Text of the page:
Maneely said that the disappearance of this unique boulder only shows that there are so many interesting and unique things all around us in the national forests and, as humans, we often do not take the time to appreciate the value of these wonderful items until it’s too late and they are gone.

Park officials are urging anyone who has information regarding the disappearance of Wizard Rock to call 928-443-8110.  Removing items and minerals from National Forest lands without a permit is illegal.  Anyone caught doing so, can be fined up to $5,000 or sentenced to six months in jail or both.

It’s disappointing and unfortunate when national forests lose such precious items like this boulder.  Their hope is that it will be returned to them and these recent occurrences will become an educational opportunity to learn from, not just walk off with.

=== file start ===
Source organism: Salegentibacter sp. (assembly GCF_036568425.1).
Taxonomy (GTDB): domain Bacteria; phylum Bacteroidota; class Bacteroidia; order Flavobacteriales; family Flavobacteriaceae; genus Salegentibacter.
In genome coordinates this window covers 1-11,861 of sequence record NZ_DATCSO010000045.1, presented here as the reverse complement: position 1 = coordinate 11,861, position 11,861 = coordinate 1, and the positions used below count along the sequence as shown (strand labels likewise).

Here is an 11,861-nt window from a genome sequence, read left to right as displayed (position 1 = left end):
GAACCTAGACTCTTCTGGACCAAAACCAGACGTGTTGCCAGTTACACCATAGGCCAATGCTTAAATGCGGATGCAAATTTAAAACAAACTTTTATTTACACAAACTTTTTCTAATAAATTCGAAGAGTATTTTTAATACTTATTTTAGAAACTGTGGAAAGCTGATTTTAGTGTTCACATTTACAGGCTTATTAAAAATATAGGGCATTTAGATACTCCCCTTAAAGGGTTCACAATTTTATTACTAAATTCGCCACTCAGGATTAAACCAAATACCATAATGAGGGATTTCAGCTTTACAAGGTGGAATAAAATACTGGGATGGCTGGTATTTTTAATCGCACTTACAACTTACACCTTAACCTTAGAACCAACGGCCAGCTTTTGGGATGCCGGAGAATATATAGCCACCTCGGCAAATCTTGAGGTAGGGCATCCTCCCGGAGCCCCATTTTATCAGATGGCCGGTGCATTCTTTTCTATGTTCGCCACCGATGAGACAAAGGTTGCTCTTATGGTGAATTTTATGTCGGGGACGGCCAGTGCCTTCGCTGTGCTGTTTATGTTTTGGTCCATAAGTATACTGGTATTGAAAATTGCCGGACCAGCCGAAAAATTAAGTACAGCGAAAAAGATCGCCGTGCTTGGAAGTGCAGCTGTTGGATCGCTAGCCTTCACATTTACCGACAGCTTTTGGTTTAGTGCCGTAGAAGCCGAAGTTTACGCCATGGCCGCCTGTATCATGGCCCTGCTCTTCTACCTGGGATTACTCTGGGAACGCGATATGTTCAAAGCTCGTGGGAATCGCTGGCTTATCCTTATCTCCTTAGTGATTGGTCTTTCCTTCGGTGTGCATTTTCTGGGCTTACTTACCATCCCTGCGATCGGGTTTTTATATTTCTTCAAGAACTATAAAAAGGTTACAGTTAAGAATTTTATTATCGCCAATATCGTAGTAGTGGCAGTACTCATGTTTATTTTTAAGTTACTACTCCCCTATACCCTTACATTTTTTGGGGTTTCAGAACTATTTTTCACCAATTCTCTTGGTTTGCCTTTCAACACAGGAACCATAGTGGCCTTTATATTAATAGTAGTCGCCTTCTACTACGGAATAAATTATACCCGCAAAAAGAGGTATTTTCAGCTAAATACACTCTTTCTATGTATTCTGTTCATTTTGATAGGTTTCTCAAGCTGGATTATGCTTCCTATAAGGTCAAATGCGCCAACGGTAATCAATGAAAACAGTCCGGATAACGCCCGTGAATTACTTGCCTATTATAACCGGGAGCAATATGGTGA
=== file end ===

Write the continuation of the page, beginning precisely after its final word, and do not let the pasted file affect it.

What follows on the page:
These boulders belong to the public and should be enjoyed by locals as well as visitors for many years to come.  If anyone has any questions regarding what they can take or purchase from the Prescott Nation Forest or how to get legal authorization to do so, they should contact any of the park’s offices for more information.

This is not the first time in recent months that boulders have been removed from Prescott National Forest.  Over the past 4 months, there have been 2 different incidents where boulders weighing between 750 to 2,000 pounds have been taken using heavy equipment.

Maneely said when boulders have unique features such as their coloring or if their shape looks like an animal or, in this case, something dark and magical, people will take them for yard decoration.

Why people go through this is not really known.  These heavy rocks are used by the U.S. Forest Service to create barriers, define parking areas, and build large retaining walls.

Prescott National Forest runs along 1.25 million acres across north-central Arizona, encompassing a variety of environments from deserts to mountains.  We just hope the boulder will be found and brought back to its rightful place!

Good News Update: The Rock is Back!